Because of this CMS revolution, a major segment of the web development industry — dedicated to developing simple to complex CMSs for a broad set of users and premium themes for popular publishing platforms — has blossomed.

There are quite a few benefits to developing a site powered by a CMS. Chief among them is that the website owner is able to add and manage their website’s content, thus keeping visitors interested and search engines tuned in. And for the web professional, he has much less responsibility in maintaining the website.

But is empowering the business owner with a CMS always the way to go? Sometimes leaving tasks such as website maintenance and system upgrades to a professional leads to better results for the owner.

To explore the question of whether or not we should always deploy content management systems for our clients, let us first go through some types of clients who would not fully benefit from them.


by Maria Malidaki
http://sixrevisions.com/project-management/always-deploy-cms/

 

Should We Always Deploy Content Management Systems?

Content management systems are a wonderful tool for empowering website owners. Most of us have witnessed the power and ease of use of CMSs like Drupal and WordPress. They have changed the web development industry in a significant way.

Now, even average Internet users who have very little technical knowledge can have the ability to run and manage websites without any help from trained web developers.

Because of this CMS revolution, a major segment of the web development industry — dedicated to developing simple to complex CMSs for a broad set of users and premium themes for popular publishing platforms — has blossomed.

There are quite a few benefits to developing a site powered by a CMS. Chief among them is that the website owner is able to add and manage their website’s content, thus keeping visitors interested and search engines tuned in. And for the web professional, he has much less responsibility in maintaining the website.

But is empowering the business owner with a CMS always the way to go? Sometimes leaving tasks such as website maintenance and system upgrades to a professional leads to better results for the owner.

To explore the question of whether or not we should always deploy content management systems for our clients, let us first go through some types of clients who would not fully benefit from them. Leer más “Should We Always Deploy Content Management Systems?”

30 Beautiful and Creative Ad/Marketing Agency Websites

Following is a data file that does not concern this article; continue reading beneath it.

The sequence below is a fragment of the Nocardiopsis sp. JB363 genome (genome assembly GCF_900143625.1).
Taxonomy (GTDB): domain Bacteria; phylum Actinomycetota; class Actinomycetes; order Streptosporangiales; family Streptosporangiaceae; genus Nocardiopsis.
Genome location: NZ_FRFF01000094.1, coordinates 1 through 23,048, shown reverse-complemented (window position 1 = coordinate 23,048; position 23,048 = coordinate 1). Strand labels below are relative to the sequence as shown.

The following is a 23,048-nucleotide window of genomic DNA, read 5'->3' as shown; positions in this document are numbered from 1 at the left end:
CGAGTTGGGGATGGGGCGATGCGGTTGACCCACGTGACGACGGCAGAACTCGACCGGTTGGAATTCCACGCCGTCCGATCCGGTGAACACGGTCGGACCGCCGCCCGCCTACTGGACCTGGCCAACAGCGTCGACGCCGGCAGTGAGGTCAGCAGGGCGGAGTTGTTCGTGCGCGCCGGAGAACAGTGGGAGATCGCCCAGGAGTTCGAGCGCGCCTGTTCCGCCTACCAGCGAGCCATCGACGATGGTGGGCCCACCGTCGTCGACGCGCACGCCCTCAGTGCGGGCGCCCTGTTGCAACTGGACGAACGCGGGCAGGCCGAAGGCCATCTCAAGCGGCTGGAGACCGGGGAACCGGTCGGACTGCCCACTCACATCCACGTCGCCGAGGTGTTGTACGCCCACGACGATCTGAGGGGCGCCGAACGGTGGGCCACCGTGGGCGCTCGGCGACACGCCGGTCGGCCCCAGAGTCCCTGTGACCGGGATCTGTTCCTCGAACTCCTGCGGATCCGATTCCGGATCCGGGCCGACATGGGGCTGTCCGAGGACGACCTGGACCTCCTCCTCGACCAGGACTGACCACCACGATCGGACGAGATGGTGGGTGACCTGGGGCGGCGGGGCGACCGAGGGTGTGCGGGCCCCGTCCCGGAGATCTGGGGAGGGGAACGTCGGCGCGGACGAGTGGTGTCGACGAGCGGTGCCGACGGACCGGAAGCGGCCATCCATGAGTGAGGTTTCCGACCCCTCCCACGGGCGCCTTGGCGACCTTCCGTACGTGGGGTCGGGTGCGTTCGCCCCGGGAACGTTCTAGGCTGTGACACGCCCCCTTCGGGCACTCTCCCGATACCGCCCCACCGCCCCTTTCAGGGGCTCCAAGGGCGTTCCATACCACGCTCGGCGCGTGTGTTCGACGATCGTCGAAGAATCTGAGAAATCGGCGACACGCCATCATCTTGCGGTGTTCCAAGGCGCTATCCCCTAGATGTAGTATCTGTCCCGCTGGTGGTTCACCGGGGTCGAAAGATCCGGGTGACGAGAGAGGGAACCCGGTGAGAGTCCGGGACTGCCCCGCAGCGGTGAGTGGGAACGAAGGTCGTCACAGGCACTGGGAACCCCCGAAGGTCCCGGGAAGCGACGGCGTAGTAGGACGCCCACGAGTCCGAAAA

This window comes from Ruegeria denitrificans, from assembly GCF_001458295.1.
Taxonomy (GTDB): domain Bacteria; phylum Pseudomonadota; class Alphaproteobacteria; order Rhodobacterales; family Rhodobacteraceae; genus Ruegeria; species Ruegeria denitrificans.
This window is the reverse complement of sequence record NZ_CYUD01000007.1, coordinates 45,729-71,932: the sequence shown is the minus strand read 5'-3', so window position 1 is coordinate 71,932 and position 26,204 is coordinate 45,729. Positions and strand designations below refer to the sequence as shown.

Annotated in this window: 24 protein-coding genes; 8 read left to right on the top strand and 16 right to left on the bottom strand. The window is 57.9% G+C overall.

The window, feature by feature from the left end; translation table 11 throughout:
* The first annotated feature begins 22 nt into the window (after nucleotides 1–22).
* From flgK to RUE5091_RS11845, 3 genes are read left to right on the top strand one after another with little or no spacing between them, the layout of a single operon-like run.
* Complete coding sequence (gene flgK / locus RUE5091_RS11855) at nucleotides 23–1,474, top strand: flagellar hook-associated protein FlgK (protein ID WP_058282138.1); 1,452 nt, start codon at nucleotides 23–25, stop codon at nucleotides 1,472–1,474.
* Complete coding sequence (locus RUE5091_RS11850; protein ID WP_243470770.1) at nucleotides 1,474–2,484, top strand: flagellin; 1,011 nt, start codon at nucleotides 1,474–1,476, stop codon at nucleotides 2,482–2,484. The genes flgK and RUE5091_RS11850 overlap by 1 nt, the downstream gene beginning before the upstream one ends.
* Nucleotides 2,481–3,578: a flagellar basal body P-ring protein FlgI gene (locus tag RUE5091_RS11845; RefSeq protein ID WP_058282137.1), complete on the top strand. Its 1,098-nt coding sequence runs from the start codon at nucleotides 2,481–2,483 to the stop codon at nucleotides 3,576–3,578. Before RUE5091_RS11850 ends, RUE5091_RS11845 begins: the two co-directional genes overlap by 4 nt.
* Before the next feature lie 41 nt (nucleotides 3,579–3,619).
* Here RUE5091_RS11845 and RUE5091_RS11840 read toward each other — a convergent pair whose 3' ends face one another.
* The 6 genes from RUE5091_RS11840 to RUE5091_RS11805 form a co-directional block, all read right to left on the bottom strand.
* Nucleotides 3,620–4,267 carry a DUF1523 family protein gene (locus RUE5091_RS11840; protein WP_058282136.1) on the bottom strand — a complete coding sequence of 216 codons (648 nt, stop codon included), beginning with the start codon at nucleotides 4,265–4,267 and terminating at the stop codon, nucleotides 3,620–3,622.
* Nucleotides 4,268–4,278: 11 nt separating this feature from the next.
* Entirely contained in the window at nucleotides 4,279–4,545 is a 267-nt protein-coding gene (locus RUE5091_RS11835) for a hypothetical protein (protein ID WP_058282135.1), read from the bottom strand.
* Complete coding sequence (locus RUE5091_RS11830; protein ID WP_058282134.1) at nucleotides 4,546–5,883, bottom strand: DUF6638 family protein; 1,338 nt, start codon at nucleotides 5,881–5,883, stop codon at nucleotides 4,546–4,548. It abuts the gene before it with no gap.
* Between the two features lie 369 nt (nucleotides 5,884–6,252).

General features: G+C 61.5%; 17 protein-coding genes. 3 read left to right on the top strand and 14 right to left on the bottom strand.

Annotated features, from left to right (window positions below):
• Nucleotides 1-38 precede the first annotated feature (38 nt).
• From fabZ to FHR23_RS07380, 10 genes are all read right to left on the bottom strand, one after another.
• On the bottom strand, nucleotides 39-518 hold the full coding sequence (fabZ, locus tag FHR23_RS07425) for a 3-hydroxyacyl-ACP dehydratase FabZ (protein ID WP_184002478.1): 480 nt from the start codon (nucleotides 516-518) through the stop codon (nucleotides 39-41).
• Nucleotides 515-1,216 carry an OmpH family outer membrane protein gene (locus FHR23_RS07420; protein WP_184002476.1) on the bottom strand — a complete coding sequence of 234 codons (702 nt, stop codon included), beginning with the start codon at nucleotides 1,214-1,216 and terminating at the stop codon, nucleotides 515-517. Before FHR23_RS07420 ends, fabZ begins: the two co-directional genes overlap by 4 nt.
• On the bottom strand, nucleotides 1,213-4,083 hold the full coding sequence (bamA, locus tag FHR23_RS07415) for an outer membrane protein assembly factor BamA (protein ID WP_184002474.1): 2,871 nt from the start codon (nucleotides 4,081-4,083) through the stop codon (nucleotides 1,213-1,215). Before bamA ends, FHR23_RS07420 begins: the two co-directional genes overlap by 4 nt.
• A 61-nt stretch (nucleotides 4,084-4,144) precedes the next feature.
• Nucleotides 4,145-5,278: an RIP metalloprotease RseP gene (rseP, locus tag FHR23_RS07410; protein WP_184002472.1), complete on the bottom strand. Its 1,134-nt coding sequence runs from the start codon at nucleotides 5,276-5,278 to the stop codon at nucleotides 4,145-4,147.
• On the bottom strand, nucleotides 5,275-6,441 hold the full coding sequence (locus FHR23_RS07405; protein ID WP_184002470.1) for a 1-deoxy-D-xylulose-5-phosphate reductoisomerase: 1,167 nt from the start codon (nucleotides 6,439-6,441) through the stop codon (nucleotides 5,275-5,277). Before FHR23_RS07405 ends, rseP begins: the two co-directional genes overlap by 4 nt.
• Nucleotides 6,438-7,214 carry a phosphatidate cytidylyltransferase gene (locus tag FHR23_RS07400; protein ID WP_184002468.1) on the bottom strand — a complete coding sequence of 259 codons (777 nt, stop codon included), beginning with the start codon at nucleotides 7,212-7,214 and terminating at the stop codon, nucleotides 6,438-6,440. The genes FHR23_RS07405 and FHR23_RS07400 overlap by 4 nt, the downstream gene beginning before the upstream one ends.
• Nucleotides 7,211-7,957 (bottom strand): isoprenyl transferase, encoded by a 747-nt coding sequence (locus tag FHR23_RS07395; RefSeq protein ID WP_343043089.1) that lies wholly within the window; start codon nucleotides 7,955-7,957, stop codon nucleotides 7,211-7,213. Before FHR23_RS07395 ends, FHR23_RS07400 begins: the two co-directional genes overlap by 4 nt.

Advertising and marketing agencies often position themselves as being specialists in creativity. So it’s just natural that their websites are often creative and beautiful. As clients expect these businesses to be creative (and a website is often one of the first things potential clients look at), ad agencies need to have effective and impressive websites.

Below is a collection of 30 agency websites from all across the globe. Take a look at these websites for creative web design inspiration.


by Emma Egan
http://sixrevisions.com/design-showcase-inspiration/30-beautiful-and-creative-admarketing-agency-websites/

 

Advertising and marketing agencies often position themselves as being specialists in creativity. So it’s just natural that their websites are often creative and beautiful. As clients expect these businesses to be creative (and a website is often one of the first things potential clients look at), ad agencies need to have effective and impressive websites.

Below is a collection of 30 agency websites from all across the globe. Take a look at these websites for creative web design inspiration.

Sponge Agency

Sponge Agency

The Holla Agency

The Holla Agency

Smart Inc.

Smart Inc.

Freckle

Freckle

CHE

BMF Agency

Zubiad

Leer más “30 Beautiful and Creative Ad/Marketing Agency Websites”

7 Common Project Management Problems (And How to Solve Them)

It doesn’t matter how talented you are, if you can’t manage your projects, then you will struggle to achieve success.

To help you avoid that undesirable outcome, here are seven project management problems that designers and developers often face, as well as how to deal with them when they arise.

1. Your Client Gives You Vague, Ever-changing Requirements

Fickle clients can be a huge hassle. If a client doesn’t know what they want until a certain stage is complete, then schedule those decision points into the project as milestones. It is important to have a clear path mapped out from start to finish because it forces the client to be specific with their requirements, as well as keeping the project on track.